The biggest news in the pupil transportation industry these days is the “British Invasion.” Two giant transportation companies in the United Kingdom — National Express Group PLC and FirstGroup PLC — have crossed The Pond to grab a hunk of the privatized school transportation segment. Most recently, National Express boosted its U.S. presence by acquiring Durham Transportation, which operates more than 3,500 school busess. Including its earlier acquisitions of Crabtree-Harmon, Robinson Bus Service and Bauman Bus Service, National Express now operates approximately 5,600 buses, making it the third-largest contractor in North America. One slot ahead of National Express is FirstGroup, which made a big splash in the U.S. transportation industry by ponying up $940 million for Ryder’s school transportation, public transit and fleet maintenance operations.
Business as usual?
What does all of this mean? Actually, it’s “business as usual” for the contractor industry, which has seen heavy consolidation for many years. The names (and nationalities) may have changed, but the trend is the same — large companies getting larger and small companies trying to hold their own within a $12 billion market that is highly fragmented and ripe for further privatization. At the National School Transportation Association’s annual convention in Charleston, S.C., a panel of industry experts discussed the future of privatization. NTSA President Terry Thomas, who is president of Community Bus Services in Youngstown, Ohio, says that many of the regulatory and legislative barriers to privatization have been overcome, but that there is still an “attitudinal” barrier. Thomas says contractors should be prepared to commit significant time and resources to convert a public fleet. He said it took him seven years to convert one fleet, but believes the contract was worth the effort. From an investment standpoint, school bus contracting has several strengths, said David Mayer of Thoma Cressy Equity Partners in Chicago. Along with healthy growth potential, he said, there is also a high contract retention rate. It’s also a steady, mature market, with few peaks and valleys, Mayer added.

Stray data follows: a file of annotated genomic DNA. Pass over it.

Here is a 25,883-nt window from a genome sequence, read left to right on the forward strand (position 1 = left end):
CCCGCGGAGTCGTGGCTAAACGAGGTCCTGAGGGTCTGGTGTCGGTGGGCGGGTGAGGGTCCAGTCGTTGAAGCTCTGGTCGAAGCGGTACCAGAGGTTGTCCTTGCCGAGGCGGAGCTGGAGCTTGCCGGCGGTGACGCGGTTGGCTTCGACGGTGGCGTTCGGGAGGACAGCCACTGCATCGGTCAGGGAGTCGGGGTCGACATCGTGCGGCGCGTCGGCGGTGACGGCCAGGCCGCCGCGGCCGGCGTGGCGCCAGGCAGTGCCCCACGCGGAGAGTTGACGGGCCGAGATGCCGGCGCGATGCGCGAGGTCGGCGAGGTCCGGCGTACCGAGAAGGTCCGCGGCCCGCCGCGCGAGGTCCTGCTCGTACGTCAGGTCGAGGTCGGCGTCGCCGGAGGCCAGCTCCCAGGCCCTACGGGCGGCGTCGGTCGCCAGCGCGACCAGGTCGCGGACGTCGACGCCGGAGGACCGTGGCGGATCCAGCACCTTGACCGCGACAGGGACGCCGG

Emphasis on conversion
Larry Durham, who was named CEO of National Express’s U.S. operation after its acquisition of Durham Transportation, said consolidation will eventually run its course, leaving “a few very large players and lots of small operators.” At that point, growth of the private market will be the key to avoiding “predatory behavior,” he said. “That means that every one of your contracts will be at risk.” Dean Eldrid of National Express said one of the reasons that his company is tapping the U.S. school bus market is the lack of growth in the British transportation market. After trying to stretch its reach to continental Europe, Asia and Australia, the company identified the school transportation segment as having the potential for significant growth, with two-thirds of the market run by the public sector. “We’re here to stay, but it’s all predicated on growth,” he said. Bob Hach, president of Laidlaw Transit’s education services unit, also expressed optimism. Like Eldrid, he sees great conversion opportunities in the nation’s large public fleet. “There’s two-thirds that we can still go after,” he said. It’s clear that school transportation contracting is here to stay. If Durham is on the mark about consequences of stunted growth, contractors need to spend more time and resources on conversion. The alternative is cut-throat competition for marketshare, reduced margins and, potentially, compromises in service quality. That would be an unacceptable alternative.